George Schlukbier

Vice president/editor,, Raleigh, North Carolina, email:

"Newspapers will be recognized as rich content sites. Hot multimedia Web development will excite bandwidth, the big winners will be ISDN not cable, and the RBOCs will realize they don't know how to provide customer service just as did the cable folks. Databases will be the biggest difference between great sites and just newspaper Web pages. The big alliances will still promise to eventually control the marketplace but new technology companies will excite the users and the big money will be betting on finding what's new and that doesn't mean AOL or Prodigy. 1996 will be the best year for betting on programs and development from 13-year-olds. And the Web will realize it isn't the X'ers that are the big users but the boomers with all their children!"

Norbert Specker

Creative/executive director, Interactive Publishing Europe, Zurich, Switzerland, email:

"Looking into the crystal ball I find the European newspapers slowly but surely catching up in their online presence. Their approach will be dominated by the question 'what to do there' rather than 'how to get there.' We will see a range of national online alliances (like New Century Network) in order to secure the No. 1 information provider status of newspapers and -- this I hope -- a strong commitment to quality and the quite different marketing issues of the online dialog."

Margaret Thomas

Deputy editor, The Business Times, Singapore, email:

"The worldwide awakening to this new medium will continue, but more and more we will be asking ourselves two questions: Where's the money? And just what is our market? Most of us will realize that the World Wide Web does not automatically mean worldwide readership. Many strangers will visit, but only a few will keep coming back. The vast majority of newspapers serve local communities, and the Web is not going to change this all that much. Regular online readers will be primarily people in or from the newspaper's community.

"It's the specialty or niche publications that have greatest scope for significantly widening readership via an online effort. And also those newspapers that offer not just the news but information people can use in some way. This will become clearer in 1996 as the news agencies start getting serious about the Web. CNN is already there, as is Dow Jones; and Reuters and AP and so on aren't far away. With the world's main news available on the Web as and when it happens, what should we in our local newsrooms be producing for our online newspapers? It's going to be fun to watch how we respond!"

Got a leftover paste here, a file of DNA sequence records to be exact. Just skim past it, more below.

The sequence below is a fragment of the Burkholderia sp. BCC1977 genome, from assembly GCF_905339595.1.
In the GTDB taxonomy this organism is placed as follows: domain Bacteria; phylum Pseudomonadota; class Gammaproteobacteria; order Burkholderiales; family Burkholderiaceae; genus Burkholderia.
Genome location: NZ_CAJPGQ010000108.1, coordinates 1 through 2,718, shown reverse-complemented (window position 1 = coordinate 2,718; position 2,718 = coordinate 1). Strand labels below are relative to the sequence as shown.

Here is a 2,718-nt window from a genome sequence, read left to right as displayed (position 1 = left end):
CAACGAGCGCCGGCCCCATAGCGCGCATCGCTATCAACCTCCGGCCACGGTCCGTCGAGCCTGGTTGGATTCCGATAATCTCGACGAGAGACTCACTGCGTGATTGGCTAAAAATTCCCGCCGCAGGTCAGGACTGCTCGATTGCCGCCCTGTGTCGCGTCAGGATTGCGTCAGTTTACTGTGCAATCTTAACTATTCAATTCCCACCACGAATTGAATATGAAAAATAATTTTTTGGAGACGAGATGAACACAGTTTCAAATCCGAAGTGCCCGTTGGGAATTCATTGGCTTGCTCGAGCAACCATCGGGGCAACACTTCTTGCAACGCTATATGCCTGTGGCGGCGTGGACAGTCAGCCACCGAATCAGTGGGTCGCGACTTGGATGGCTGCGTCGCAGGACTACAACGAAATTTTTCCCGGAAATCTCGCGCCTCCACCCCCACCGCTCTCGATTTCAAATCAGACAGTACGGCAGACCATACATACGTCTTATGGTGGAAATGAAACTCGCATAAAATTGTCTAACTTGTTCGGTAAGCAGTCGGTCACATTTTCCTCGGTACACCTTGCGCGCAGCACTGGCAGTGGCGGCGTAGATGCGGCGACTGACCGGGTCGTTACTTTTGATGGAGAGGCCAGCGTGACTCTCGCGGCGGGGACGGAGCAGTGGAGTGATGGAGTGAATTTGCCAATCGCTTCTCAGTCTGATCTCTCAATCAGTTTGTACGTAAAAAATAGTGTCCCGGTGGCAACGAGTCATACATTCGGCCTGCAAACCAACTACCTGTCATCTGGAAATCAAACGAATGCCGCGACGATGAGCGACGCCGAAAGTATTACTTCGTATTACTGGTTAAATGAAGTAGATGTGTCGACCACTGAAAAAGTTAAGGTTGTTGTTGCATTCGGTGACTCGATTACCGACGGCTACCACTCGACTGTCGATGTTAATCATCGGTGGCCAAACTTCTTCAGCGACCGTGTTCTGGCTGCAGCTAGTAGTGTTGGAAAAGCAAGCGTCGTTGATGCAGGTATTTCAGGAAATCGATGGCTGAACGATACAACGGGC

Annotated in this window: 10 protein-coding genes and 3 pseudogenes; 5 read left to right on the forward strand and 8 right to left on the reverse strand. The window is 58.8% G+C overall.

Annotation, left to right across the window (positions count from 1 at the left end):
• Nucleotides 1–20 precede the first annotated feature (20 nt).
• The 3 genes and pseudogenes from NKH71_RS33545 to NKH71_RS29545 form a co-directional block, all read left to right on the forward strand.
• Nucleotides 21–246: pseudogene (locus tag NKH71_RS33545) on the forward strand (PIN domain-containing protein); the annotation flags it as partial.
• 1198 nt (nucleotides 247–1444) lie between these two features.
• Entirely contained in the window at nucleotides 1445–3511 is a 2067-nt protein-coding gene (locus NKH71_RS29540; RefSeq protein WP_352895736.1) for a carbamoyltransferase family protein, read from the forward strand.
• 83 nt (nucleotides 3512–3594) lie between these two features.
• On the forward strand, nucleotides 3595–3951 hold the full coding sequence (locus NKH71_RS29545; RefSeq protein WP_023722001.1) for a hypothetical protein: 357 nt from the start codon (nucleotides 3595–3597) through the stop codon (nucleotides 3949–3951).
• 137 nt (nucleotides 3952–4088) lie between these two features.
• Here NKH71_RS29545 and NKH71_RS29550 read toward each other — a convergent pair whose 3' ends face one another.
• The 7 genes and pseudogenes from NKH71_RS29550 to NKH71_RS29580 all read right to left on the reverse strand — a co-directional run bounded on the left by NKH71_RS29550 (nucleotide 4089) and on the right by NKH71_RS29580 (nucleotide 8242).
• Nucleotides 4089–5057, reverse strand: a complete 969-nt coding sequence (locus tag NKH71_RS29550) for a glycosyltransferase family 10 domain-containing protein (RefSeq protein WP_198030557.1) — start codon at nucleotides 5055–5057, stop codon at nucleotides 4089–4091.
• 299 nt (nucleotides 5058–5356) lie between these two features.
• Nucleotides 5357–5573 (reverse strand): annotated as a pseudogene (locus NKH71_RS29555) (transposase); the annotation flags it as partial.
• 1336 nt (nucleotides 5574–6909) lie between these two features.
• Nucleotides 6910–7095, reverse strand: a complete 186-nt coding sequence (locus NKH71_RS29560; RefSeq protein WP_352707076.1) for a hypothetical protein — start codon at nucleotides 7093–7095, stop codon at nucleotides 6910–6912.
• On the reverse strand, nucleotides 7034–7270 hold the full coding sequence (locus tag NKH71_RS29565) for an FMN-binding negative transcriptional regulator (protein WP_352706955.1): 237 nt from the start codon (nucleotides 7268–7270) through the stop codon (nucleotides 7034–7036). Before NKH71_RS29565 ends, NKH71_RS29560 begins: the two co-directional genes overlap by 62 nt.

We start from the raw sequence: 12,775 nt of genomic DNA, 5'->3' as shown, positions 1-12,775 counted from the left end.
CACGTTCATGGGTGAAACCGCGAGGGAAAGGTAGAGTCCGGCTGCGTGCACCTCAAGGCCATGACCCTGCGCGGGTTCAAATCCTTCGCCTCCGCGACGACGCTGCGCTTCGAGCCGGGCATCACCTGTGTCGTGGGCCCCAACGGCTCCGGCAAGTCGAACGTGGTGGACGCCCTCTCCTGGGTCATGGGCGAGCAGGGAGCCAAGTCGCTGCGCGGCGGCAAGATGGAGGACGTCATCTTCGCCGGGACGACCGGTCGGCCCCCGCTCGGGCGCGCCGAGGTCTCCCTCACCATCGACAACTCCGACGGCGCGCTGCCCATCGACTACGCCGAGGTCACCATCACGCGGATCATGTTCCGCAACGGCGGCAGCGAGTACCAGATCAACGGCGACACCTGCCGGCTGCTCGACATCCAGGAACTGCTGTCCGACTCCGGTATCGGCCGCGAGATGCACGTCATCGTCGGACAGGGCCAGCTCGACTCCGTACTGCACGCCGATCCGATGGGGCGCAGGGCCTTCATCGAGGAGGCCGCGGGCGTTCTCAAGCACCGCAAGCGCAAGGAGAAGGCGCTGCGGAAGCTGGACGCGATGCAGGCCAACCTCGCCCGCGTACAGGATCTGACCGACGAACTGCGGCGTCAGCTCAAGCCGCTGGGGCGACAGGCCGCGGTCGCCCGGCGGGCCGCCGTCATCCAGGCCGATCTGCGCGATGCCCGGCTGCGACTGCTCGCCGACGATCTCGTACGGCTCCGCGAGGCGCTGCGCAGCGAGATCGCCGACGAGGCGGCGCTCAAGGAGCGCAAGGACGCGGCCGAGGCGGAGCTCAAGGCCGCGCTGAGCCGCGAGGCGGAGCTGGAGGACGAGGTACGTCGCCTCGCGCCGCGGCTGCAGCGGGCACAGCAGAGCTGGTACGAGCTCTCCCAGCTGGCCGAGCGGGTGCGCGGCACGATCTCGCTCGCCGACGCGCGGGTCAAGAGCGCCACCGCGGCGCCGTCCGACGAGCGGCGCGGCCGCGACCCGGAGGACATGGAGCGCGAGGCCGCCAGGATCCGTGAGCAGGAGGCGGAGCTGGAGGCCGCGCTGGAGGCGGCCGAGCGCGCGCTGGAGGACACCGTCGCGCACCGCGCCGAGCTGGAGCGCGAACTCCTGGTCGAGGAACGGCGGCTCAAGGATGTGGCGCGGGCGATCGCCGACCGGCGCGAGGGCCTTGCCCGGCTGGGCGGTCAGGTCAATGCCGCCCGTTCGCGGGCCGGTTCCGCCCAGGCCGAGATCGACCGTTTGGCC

Mel Thompson

Adviser/international planning, Asahi Shimbun (Japan), email:

"The Fires of Competition from non-newspaper news sources online will seriously damage the healthy position that newspapers have held to date. My firm belief is that the traditional newspaper business must commit the substantial human and financial resources to create a truly 'new media' -- with more than text, including interactive online archives with easy-to-use search, images, video, live interviews, and of course quality audio. The non-newspaper groups, which have practically unlimited financial resources, will seek to 'jump over' the local market relationship between newspapers and their readers. These groups will also promote their products as well as other interactive services -- inclulding information services. With the 'FIRE at the DOOR' of their local consumers, and alternatives to the news from non-newspaper sources about to be offered in fascinating formats, traditional newspapers cannot 'sleep' even one day much less one night in 1996."

Best Online Newspaper Services Competition

Please don't forget to nominate your own company or another for Editor & Publisher/The Kelsey Group's 1996 Best Online Newspaper Services Competition. The nomination form is on the Web at Deadline for nominations is January 24, 1996. Winners will be announced at the Interactive Newspapers conference in San Francisco on February 24, 1996.